In short, the anti-Bain agenda suggests that Obama “doesn’t get capitalism.” His administration has placed an emphasis upon government-led bailouts that have the aura of the command economy (Solyndra, high-speed rail, Chrsyler, General Motors). Because these operations are directed by social need rather than profitability, they’ve largely failed (automobiles are a notable exception). In contrast, Romney’s experience tells him that key to creating jobs is a mix of pleasure (investment) and pain (streamlining). For a country saddled by debt – a nation that must reform its welfare, tax and regulation systems simply to survive – the private equity model might actually prove more attractive to the enlightened voter.
“It certainly creates an impression that the only thing that they’re about is developing a nuclear weapons capability,” Ross said in an interview with CBS News.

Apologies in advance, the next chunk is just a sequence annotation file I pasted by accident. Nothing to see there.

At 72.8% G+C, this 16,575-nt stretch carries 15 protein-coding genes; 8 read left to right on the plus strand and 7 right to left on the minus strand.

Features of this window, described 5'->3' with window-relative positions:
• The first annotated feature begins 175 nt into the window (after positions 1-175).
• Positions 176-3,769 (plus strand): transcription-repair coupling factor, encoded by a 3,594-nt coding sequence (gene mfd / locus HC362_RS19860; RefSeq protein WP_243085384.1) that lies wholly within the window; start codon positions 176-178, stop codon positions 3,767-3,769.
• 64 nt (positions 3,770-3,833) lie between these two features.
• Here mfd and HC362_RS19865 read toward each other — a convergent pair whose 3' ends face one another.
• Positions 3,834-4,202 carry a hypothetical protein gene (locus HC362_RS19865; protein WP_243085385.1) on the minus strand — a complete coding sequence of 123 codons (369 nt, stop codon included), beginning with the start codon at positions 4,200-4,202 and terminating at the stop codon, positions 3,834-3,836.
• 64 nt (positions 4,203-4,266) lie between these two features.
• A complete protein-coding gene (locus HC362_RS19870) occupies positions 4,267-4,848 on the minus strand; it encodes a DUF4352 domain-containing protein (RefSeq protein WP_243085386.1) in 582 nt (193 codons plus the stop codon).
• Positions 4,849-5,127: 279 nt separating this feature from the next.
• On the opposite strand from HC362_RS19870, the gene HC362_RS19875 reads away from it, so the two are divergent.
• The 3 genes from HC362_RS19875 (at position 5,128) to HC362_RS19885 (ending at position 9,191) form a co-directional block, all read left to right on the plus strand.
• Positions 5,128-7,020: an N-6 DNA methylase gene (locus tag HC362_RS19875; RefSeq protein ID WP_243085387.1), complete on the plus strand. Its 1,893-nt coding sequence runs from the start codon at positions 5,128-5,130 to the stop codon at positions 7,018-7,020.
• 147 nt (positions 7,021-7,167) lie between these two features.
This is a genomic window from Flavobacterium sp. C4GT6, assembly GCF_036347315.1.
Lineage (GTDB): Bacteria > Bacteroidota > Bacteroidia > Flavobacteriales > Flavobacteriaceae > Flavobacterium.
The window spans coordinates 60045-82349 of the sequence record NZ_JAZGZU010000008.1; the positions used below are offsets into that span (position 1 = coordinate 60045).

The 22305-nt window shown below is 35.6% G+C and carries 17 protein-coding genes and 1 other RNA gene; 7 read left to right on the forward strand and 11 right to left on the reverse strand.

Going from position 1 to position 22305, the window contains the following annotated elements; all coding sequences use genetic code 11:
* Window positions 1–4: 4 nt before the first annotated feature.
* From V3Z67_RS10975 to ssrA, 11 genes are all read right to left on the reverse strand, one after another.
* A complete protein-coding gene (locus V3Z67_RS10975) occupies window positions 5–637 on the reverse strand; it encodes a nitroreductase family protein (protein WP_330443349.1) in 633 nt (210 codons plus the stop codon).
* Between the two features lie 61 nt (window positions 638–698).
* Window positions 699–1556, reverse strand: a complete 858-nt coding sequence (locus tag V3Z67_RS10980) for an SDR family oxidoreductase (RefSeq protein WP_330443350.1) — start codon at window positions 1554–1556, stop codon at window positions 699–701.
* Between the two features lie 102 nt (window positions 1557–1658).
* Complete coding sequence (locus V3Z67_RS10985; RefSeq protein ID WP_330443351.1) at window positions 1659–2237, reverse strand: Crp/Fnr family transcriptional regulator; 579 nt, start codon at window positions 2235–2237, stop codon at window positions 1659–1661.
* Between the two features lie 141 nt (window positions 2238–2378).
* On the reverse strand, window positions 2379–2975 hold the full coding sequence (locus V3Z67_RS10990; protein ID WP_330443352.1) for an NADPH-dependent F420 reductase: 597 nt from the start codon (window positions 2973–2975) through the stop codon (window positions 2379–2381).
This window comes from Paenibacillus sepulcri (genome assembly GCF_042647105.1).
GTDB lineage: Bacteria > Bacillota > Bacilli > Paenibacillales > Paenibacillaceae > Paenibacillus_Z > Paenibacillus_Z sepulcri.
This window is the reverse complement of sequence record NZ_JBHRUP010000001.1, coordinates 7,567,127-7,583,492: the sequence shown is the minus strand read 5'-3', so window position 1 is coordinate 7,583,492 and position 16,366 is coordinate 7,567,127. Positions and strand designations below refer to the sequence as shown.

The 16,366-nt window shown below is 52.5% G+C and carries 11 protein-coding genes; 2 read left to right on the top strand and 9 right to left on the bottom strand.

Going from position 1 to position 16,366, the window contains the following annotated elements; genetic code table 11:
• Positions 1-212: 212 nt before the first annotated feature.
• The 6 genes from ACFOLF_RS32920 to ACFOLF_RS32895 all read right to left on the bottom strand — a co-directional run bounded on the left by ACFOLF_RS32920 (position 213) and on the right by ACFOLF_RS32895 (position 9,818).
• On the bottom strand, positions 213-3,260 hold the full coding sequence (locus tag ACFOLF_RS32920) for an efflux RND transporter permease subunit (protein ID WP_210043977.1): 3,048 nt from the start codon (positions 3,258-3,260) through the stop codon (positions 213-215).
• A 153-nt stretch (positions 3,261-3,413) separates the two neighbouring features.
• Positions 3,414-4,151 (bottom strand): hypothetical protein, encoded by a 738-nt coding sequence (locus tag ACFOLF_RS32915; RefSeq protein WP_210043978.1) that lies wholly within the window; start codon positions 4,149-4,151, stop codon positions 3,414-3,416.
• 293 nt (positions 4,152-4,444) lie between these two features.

If Obama won’t get moving, the Israelis will. We cannot have an Iran with nuclear weapons.
“When you see a rattlesnake poised to strike, you do not wait until he has struck to crush him.”
−Franklin D. Roosevelt
Joe Biden says we (Republicans) don’t get it. No, I don’t get it, Joe. Joe lives in a $2.5 million mansion, and Obama is worth about $10 million. I don’t get why the working class folks believe these millionaires will look out for their best interests. In fact, they won’t look out for the working class. Biden and Obama know how to work the system to enrich themselves at the expense of others, and they will say whatever keeps their perks in place.